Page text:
1979, the wheels came off for Steve Comer in 1980. Coming into the season the Rangers had high hopes for Comer, shown here on 1980 Topps card 144. Those hopes were dashed early in the campaign.
Just four starts into the season, Steve's right shoulder started bothering him. He managed to hang in there and beat the Tigers on April 29th, but on May 4th he lasted just a third of an inning against the Orioles and left the game with soreness in his shoulder. He wouldn't take the mound again until May 21st, a game he got a no decision in. On May 24th in Oakland Comer entered the game in relief but lasted just two thirds of an inning before pain in his shoulder forced him out. That earned him a trip to the Disabled List.
Returning on June 28th, Steve tossed five innings against the Twins and picked up a win. Things were looking better. However, He continued to be bothered by his shoulder and Texas ended up sending him to Double A Tulsa for a rehab assignment on July 28th. He struggled there as well and ended up being recalled on August 15th and put back on the Disabled List. That practically ended his season. The Rangers activated Comer off the DL in late September but he didn't pitch again.
By the time Steve's 1980 season stumbled to a close, he had appeared in just 12 games for the Rangers, all but the Oakland appearance were starts. In just 41.2 innings, Comer posted a dismal 7.99 ERA and 2.088 WHIP. Obviously the shoulder soreness was hurting his control, he walked 22 opposing batters. His nine strikeouts were low but Steve normally had lower strikeout totals. He ended the season with a 2-4 record.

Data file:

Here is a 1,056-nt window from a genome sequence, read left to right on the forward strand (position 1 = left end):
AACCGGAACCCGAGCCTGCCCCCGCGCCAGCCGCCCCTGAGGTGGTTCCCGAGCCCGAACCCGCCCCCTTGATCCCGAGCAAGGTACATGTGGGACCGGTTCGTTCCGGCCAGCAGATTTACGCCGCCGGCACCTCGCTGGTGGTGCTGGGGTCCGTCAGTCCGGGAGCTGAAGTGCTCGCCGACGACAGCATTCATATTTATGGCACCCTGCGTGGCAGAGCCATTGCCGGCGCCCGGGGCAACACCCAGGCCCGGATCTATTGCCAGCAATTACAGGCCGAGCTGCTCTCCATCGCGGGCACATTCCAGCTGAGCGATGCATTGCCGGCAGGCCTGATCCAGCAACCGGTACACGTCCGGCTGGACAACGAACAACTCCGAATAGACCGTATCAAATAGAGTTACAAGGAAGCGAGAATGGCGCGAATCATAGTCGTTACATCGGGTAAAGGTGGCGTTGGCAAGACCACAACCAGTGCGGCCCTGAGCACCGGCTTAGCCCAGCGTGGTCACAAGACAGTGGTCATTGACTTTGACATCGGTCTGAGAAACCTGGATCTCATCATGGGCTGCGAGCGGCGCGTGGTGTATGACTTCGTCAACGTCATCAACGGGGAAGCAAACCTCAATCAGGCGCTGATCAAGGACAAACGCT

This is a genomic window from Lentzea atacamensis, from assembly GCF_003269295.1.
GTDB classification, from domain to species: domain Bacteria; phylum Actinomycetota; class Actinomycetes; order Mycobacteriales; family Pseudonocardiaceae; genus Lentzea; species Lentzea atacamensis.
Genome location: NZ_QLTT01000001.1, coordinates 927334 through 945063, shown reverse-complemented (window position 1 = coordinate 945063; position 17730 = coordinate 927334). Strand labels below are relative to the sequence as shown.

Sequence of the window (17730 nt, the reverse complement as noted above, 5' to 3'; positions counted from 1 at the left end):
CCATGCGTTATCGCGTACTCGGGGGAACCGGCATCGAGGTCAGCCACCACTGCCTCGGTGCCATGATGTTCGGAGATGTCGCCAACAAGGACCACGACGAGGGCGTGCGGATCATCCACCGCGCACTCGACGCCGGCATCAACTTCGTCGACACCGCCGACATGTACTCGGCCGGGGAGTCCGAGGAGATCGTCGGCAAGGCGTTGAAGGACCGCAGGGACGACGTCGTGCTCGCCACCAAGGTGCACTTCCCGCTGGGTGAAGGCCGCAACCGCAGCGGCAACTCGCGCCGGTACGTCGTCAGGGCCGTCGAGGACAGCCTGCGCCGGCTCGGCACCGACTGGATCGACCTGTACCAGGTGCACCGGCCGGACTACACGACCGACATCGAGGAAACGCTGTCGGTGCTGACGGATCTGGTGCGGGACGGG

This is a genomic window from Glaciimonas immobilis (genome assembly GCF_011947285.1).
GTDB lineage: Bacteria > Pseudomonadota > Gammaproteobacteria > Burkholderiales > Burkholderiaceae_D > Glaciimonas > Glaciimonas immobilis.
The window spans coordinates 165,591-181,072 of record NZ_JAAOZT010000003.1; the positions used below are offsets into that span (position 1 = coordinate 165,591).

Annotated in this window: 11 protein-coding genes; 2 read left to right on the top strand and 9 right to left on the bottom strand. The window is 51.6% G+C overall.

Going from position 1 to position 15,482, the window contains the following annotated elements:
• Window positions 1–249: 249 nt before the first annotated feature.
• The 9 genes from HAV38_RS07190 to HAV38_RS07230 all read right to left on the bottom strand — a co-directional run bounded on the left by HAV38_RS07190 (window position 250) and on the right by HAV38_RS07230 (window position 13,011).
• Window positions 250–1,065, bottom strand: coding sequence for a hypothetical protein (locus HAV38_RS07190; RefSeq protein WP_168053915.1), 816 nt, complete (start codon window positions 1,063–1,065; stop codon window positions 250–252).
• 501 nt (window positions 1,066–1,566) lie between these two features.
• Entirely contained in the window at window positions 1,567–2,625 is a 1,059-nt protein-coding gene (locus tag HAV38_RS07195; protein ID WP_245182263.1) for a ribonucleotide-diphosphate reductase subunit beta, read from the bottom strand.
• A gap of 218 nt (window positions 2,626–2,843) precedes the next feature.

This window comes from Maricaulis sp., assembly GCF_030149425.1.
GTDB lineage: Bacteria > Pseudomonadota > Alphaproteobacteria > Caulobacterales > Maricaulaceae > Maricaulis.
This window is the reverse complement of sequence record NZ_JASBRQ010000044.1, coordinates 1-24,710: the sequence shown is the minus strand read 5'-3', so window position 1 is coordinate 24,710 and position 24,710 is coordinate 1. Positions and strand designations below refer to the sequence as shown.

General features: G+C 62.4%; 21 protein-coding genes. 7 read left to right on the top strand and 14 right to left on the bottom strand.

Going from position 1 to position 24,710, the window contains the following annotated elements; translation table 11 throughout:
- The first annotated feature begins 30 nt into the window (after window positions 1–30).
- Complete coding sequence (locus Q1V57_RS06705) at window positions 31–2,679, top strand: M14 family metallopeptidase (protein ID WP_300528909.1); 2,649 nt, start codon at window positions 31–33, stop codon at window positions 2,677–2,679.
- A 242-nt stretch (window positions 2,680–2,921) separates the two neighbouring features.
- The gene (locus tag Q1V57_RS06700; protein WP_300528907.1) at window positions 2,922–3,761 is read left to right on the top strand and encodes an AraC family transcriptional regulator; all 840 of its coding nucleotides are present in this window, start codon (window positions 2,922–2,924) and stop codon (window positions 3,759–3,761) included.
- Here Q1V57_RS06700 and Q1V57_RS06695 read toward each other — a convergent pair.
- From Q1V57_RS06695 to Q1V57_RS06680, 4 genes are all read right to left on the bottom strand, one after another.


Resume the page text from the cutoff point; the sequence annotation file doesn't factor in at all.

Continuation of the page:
The numbers in Tulsa weren't much better. Three games started, 14 innings pitched. A 6.43 ERA and an 1.714 WHIP to end with a 1-2 record. The only bright spot was the fact that Steve walked just two batters while with the Drillers. That could be an indication his control was returning, or it could be an indication Double A batters were not as disciplined as Major League batsmen.
1980 had been a wash for Steve Comer. The Rangers were hoping he would be able to right the ship in 1981. Maybe his shoulder would heal up with the rest and treatments the off-season would bring. One thing was for certain, the Rangers needed 1978 and 1979 Steve Comer far more than they needed 1980 Steve Comer.